Imagine my delight when, while manning the Fantha Tracks booth at Celebration Chicago, fellow vintage Star Wars collector Daniel Segovia arrived looking for someone to review his book.
Daniel was born in Argentina, a child of the 1980’s in an era when he would have had firsthand experience of hunting toys in a country with its own internal struggles and difficulties. There are still many unanswered questions today on South American products, especially around Top Toys who were the Lucasfilm approved licensee in Argentina. This book takes us across the major countries of South America on a journey to discover how these collectibles were available, which I personally find more interesting than the items themselves.
Daniel hosted a panel on Argentinian collectibles as part of the Collecting Track at Celebration Chicago and I would urge you to check it out on YouTube.
The book is soft cover, spiral bound and comes in at 126 pages, many of which include high colour glossy photos. Legendary Kenner hired photographer Kim Simmons shot the front and back covers which proudly show off some Top Toys figures. He also writes the foreword which promises the reader a “delightful toy tour South of the United States border” and it certainly does not disappoint.
First, we are taken back to Cincinnati the location of the Kenner sites in the US to set the scene. Daniel had the good fortune to visit many of the important locations which he correctly refers to as a mecca for toy fans.
It must have been an amazing trip for him and one I hope to do myself some day.
The aforementioned Kim Simmons then provides an interview covering his time working on the Star Wars line for Kenner, and later Hasbro. Some never before seen photos are also included and it is clear how Kim’s work helped give joy to Daniel, and children throughout the world. The reader gets the sense of pride and surprise from Kim in that his work had far reaching implications than the US Kenner market.
Part one is a very interesting chapter which focuses on Top Toys as a company before Star Wars. It is important to understand who the company is, what product they were used to handling and how they got the license. In 1976, due to changes in trade laws, foreign toys could be imported to Argentina however they were expensive.
Newspaper articles, personal photographs and internal contracts help set the scene of what life was like in Argentina throughout this period and highlight how tough it was for children to acquire these toys.
The next chapter focuses on the Top Toys action figures that collectors are desperately hunting today. Due to the costs involved in importing Kenner product, Top Toys produced their own figures with no foot holes and due to the fact that they are moulded from Kenner figures, are slightly smaller in scale. A wonderful tale from an Argentinian child of 1983 is included in this section which details the viewing of Return of the Jedi and the hunt for toys. I think these mini-interviews are one of the highlights of the book and really put the scene into perspective. Several detailed pages of the figures, cardbacks and closeups of the accessories follow and they are a joy to behold. It’s amazing to see how they kept the costs down but also had a certain quality standard to meet.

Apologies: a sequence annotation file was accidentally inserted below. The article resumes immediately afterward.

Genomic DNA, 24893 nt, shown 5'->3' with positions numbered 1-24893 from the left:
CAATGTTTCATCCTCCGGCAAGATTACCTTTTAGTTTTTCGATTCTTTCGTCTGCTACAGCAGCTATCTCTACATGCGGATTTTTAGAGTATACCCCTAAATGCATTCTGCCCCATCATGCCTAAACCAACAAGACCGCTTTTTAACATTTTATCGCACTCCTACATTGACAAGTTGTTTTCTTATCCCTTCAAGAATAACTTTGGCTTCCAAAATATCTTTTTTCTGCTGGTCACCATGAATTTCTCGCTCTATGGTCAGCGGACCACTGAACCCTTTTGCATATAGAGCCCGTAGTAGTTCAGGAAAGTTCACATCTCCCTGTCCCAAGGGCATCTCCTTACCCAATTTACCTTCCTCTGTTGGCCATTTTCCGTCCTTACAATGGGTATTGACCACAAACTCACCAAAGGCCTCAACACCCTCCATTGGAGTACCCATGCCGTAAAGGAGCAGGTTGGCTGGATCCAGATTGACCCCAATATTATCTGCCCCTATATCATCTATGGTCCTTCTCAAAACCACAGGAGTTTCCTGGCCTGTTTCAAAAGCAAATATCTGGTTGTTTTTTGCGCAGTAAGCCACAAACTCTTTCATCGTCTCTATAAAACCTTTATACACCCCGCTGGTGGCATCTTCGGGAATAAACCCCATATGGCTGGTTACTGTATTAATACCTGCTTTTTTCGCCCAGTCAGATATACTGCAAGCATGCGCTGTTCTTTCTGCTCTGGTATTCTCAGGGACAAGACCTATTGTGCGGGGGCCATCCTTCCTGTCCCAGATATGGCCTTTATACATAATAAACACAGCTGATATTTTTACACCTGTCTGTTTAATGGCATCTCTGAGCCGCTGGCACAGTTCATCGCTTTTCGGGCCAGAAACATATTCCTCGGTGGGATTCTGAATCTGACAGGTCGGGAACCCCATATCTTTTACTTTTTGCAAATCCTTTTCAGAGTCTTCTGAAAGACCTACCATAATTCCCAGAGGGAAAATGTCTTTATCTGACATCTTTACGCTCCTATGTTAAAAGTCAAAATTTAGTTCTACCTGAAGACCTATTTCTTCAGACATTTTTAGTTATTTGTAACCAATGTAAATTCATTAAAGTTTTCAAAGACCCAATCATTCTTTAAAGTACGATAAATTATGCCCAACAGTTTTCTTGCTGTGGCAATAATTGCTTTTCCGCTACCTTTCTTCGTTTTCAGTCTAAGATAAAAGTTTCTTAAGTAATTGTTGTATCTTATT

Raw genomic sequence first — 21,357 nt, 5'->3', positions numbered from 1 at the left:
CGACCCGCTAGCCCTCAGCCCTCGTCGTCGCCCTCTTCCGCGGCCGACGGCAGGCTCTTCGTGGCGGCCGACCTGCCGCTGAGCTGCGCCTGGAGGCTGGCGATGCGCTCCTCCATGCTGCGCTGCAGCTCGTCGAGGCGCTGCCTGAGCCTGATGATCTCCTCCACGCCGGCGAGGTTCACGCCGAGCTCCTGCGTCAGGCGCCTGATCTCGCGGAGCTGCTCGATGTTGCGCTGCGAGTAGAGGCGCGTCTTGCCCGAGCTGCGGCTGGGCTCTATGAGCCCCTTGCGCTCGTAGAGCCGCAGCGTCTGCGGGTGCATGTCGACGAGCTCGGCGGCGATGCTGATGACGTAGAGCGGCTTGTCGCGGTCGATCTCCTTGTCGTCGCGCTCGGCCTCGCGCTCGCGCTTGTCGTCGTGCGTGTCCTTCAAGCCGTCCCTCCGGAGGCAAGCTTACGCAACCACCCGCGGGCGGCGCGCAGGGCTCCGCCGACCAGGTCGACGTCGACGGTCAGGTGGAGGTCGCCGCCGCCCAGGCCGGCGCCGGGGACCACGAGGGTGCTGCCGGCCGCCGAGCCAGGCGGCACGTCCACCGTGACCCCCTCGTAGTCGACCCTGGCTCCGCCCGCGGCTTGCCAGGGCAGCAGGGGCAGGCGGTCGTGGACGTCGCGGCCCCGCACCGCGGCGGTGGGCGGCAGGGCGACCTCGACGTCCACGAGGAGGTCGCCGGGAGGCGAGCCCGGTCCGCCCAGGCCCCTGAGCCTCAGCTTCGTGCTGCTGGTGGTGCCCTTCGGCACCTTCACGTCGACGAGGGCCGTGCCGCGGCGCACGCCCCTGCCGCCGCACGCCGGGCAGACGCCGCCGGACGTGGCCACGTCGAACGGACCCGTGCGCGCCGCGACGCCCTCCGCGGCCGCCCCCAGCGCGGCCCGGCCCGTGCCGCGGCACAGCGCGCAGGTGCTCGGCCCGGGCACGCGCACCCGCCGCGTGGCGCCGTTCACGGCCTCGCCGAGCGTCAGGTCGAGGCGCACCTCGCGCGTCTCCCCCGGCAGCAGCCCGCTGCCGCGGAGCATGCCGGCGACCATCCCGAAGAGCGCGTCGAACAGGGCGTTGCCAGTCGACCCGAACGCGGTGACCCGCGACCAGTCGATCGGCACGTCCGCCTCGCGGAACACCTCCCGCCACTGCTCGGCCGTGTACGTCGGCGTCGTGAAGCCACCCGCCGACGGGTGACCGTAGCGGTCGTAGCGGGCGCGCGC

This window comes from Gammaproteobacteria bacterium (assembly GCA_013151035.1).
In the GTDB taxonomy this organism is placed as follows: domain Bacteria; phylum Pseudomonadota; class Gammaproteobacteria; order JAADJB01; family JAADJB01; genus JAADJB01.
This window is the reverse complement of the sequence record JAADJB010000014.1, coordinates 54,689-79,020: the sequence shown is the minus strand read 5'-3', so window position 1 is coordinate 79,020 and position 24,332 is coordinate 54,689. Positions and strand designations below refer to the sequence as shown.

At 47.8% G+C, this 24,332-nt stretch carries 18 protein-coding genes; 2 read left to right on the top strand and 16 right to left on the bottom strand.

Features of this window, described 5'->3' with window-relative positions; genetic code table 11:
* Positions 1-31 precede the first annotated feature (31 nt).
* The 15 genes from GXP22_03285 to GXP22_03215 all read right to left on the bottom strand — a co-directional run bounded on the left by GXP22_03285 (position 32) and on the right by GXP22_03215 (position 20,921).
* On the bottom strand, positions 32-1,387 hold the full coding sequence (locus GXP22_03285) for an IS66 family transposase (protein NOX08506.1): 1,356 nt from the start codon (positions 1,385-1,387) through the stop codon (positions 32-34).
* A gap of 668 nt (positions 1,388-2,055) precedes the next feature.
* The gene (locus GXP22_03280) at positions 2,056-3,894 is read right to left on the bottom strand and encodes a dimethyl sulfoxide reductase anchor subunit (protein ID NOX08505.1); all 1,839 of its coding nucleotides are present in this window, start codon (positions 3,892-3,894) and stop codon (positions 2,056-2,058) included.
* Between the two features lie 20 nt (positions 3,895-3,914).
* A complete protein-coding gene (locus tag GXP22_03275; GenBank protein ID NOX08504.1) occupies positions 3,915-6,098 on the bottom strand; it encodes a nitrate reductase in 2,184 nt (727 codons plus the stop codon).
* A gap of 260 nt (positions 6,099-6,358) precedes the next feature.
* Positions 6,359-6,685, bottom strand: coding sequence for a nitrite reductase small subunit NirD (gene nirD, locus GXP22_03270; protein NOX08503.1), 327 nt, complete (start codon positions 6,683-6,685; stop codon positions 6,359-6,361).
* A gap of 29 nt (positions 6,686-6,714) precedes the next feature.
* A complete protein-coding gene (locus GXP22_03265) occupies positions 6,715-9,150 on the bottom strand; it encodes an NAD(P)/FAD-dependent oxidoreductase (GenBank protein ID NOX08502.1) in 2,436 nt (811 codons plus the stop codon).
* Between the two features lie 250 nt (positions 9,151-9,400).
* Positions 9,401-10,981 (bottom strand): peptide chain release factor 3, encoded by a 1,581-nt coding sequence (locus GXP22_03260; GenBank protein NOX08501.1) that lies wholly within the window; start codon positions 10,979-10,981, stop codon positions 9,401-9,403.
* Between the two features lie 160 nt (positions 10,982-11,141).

I’m the first to admit that I’ve never heard of Top Toys variants. The regular Top Toys are difficult to acquire, so who could possibly be insane enough to try to track down variants?! Well, there is a surprisingly large amount to collect, especially Luke Jedi, and as Daniel says “even in 1984 there were not plenty of them…do you have Luke Jedi? And most of the time the answer was no,” when referring to larger stores in Buenos Aires.
If asked, most collectors will say “Lili Ledy” when asked about South American toys. Lili Ledy were the Mexican distributor, arguably the most popular among collectors, and an entire chapter focuses on the range of product available. There is a lot of product for the Mexican market when compared to the Argentinian and again there are pages of photos of store displays, newspaper adverts, internal letters and toys.
It’s nice to see a good quality photograph of the Lili Ledy removable rocket Boba Fett as there are a lot of fakes making their way to market recently.
After Mexico, we head to Brazil and the world of Model Trem. There are similarities between the government regimes of Argentina and Brazil but the Brazilian children were not so lucky at the time so they had to make do with the bootleg figures made of lead and other materials.
Next we head to Colombia with Yupi food premiums. Many of these small plastic toys have appeared on Facebook in recent months and Alejandro Ochoa proudly shows off his multi-coloured collection. For those who’ve not seen the board game there is a great shot of that too.
Once again I urge readers to check out Yehuda’s article on Yupi food premiums which started my own Yupi journey.
Finally, we end our journey in Chile and Peru. Most children remember collecting trading cards or stickers and the products from Chile are outstanding. From ice cream posters and trading cards to 12″ BASA items and lunch boxes, there are photos of the lot.
This book is a must for anyone who has an interest in Star Wars toy collecting. The South American market is an amazing journey of discovery and the interviews alone make this worth purchasing. Not only are these items expensive to buy today, but they exist in very limited quantities and this may be the only chance most of us have of seeing something like this in physical print. This book is a highly recommended read and easy on the eye with the vast array of images and understandable text.
Photos (C) Daniel Segovia, Kim Simmons